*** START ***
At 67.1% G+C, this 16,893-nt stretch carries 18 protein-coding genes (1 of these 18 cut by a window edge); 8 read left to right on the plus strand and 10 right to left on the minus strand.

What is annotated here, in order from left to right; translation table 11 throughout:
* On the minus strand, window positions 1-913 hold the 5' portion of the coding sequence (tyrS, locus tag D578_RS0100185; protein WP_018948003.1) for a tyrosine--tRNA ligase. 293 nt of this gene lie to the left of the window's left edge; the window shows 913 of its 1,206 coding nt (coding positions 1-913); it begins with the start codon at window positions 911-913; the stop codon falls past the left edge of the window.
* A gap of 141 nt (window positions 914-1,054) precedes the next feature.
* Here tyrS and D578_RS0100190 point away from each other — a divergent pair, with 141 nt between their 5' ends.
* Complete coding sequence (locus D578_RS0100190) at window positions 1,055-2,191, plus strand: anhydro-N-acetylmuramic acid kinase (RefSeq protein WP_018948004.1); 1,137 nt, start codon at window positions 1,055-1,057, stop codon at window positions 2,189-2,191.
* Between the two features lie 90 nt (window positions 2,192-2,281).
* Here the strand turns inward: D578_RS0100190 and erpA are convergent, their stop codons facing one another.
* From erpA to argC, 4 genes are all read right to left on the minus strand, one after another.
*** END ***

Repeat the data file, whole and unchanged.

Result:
At 67.1% G+C, this 16,893-nt stretch carries 18 protein-coding genes (1 of these 18 cut by a window edge); 8 read left to right on the plus strand and 10 right to left on the minus strand.

What is annotated here, in order from left to right; translation table 11 throughout:
* On the minus strand, window positions 1-913 hold the 5' portion of the coding sequence (tyrS, locus tag D578_RS0100185; protein WP_018948003.1) for a tyrosine--tRNA ligase. 293 nt of this gene lie to the left of the window's left edge; the window shows 913 of its 1,206 coding nt (coding positions 1-913); it begins with the start codon at window positions 911-913; the stop codon falls past the left edge of the window.
* A gap of 141 nt (window positions 914-1,054) precedes the next feature.
* Here tyrS and D578_RS0100190 point away from each other — a divergent pair, with 141 nt between their 5' ends.
* Complete coding sequence (locus D578_RS0100190) at window positions 1,055-2,191, plus strand: anhydro-N-acetylmuramic acid kinase (RefSeq protein WP_018948004.1); 1,137 nt, start codon at window positions 1,055-1,057, stop codon at window positions 2,189-2,191.
* Between the two features lie 90 nt (window positions 2,192-2,281).
* Here the strand turns inward: D578_RS0100190 and erpA are convergent, their stop codons facing one another.
* From erpA to argC, 4 genes are all read right to left on the minus strand, one after another.